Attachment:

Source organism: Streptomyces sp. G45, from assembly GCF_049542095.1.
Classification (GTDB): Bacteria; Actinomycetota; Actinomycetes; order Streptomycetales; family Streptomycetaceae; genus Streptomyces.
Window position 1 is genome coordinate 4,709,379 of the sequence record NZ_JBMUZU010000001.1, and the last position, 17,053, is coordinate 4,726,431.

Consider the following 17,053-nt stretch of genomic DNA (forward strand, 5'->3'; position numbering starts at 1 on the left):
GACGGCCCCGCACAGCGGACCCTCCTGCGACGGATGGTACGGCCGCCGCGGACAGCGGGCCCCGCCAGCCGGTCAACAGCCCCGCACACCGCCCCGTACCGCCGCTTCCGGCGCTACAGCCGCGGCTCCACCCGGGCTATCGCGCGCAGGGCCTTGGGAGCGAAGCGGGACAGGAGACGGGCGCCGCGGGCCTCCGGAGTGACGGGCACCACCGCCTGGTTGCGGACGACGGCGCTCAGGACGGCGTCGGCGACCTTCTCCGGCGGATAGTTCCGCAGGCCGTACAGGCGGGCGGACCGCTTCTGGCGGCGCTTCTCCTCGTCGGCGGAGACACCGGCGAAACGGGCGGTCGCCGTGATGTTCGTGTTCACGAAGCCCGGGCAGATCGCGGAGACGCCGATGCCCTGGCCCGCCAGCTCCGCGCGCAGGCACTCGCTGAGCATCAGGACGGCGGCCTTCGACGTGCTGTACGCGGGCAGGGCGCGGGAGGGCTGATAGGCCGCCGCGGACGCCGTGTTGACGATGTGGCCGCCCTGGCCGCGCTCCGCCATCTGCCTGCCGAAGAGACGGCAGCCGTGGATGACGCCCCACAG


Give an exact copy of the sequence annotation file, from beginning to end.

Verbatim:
Source organism: Streptomyces sp. G45, from assembly GCF_049542095.1.
Classification (GTDB): Bacteria; Actinomycetota; Actinomycetes; order Streptomycetales; family Streptomycetaceae; genus Streptomyces.
Window position 1 is genome coordinate 4,709,379 of the sequence record NZ_JBMUZU010000001.1, and the last position, 17,053, is coordinate 4,726,431.

Consider the following 17,053-nt stretch of genomic DNA (forward strand, 5'->3'; position numbering starts at 1 on the left):
GACGGCCCCGCACAGCGGACCCTCCTGCGACGGATGGTACGGCCGCCGCGGACAGCGGGCCCCGCCAGCCGGTCAACAGCCCCGCACACCGCCCCGTACCGCCGCTTCCGGCGCTACAGCCGCGGCTCCACCCGGGCTATCGCGCGCAGGGCCTTGGGAGCGAAGCGGGACAGGAGACGGGCGCCGCGGGCCTCCGGAGTGACGGGCACCACCGCCTGGTTGCGGACGACGGCGCTCAGGACGGCGTCGGCGACCTTCTCCGGCGGATAGTTCCGCAGGCCGTACAGGCGGGCGGACCGCTTCTGGCGGCGCTTCTCCTCGTCGGCGGAGACACCGGCGAAACGGGCGGTCGCCGTGATGTTCGTGTTCACGAAGCCCGGGCAGATCGCGGAGACGCCGATGCCCTGGCCCGCCAGCTCCGCGCGCAGGCACTCGCTGAGCATCAGGACGGCGGCCTTCGACGTGCTGTACGCGGGCAGGGCGCGGGAGGGCTGATAGGCCGCCGCGGACGCCGTGTTGACGATGTGGCCGCCCTGGCCGCGCTCCGCCATCTGCCTGCCGAAGAGACGGCAGCCGTGGATGACGCCCCACAG